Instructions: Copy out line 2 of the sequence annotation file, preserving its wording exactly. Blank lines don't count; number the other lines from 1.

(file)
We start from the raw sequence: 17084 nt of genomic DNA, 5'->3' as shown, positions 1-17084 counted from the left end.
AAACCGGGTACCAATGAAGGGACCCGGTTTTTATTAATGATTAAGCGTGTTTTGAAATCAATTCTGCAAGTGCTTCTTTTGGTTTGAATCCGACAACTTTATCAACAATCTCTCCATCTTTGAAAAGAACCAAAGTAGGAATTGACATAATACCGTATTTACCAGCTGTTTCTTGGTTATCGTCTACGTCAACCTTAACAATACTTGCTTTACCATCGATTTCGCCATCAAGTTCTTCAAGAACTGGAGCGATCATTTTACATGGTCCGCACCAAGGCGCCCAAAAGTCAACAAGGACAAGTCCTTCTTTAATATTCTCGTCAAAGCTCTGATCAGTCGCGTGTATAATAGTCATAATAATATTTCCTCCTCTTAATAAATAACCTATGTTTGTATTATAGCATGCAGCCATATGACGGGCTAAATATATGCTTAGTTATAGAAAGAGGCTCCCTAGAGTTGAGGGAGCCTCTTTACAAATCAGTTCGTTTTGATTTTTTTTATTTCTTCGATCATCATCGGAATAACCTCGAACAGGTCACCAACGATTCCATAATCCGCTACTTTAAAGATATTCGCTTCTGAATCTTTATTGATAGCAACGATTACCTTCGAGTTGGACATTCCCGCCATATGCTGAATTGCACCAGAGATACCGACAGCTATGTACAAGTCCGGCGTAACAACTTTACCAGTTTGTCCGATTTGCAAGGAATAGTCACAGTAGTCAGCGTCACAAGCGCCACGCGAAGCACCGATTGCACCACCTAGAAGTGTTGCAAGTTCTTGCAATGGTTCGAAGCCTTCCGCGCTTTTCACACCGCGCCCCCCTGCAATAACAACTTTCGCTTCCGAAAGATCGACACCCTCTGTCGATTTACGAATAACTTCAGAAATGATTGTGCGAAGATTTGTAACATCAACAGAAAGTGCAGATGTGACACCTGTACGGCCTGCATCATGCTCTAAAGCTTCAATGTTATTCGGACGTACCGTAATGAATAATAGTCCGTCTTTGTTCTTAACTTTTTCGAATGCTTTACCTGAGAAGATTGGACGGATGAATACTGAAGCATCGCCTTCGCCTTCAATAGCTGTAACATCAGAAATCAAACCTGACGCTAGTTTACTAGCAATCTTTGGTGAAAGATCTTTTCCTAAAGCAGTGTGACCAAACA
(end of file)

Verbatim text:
AAACCGGGTACCAATGAAGGGACCCGGTTTTTATTAATGATTAAGCGTGTTTTGAAATCAATTCTGCAAGTGCTTCTTTTGGTTTGAATCCGACAACTTTATCAACAATCTCTCCATCTTTGAAAAGAACCAAAGTAGGAATTGACATAATACCGTATTTACCAGCTGTTTCTTGGTTATCGTCTACGTCAACCTTAACAATACTTGCTTTACCATCGATTTCGCCATCAAGTTCTTCAAGAACTGGAGCGATCATTTTACATGGTCCGCACCAAGGCGCCCAAAAGTCAACAAGGACAAGTCCTTCTTTAATATTCTCGTCAAAGCTCTGATCAGTCGCGTGTATAATAGTCATAATAATATTTCCTCCTCTTAATAAATAACCTATGTTTGTATTATAGCATGCAGCCATATGACGGGCTAAATATATGCTTAGTTATAGAAAGAGGCTCCCTAGAGTTGAGGGAGCCTCTTTACAAATCAGTTCGTTTTGATTTTTTTTATTTCTTCGATCATCATCGGAATAACCTCGAACAGGTCACCAACGATTCCATAATCCGCTACTTTAAAGATATTCGCTTCTGAATCTTTATTGATAGCAACGATTACCTTCGAGTTGGACATTCCCGCCATATGCTGAATTGCACCAGAGATACCGACAGCTATGTACAAGTCCGGCGTAACAACTTTACCAGTTTGTCCGATTTGCAAGGAATAGTCACAGTAGTCAGCGTCACAAGCGCCACGCGAAGCACCGATTGCACCACCTAGAAGTGTTGCAAGTTCTTGCAATGGTTCGAAGCCTTCCGCGCTTTTCACACCGCGCCCCCCTGCAATAACAACTTTCGCTTCCGAAAGATCGACACCCTCTGTCGATTTACGAATAACTTCAGAAATGATTGTGCGAAGATTTGTAACATCAACAGAAAGTGCAGATGTGACACCTGTACGGCCTGCATCATGCTCTAAAGCTTCAATGTTATTCGGACGTACCGTAATGAATAATAGTCCGTCTTTGTTCTTAACTTTTTCGAATGCTTTACCTGAGAAGATTGGACGGATGAATACTGAAGCATCGCCTTCGCCTTCAATAGCTGTAACATCAGAAATCAAACCTGACGCTAGTTTACTAGCAATCTTTGGTGAAAGATCTTTTCCTAAAGCAGTGTGACCAAACA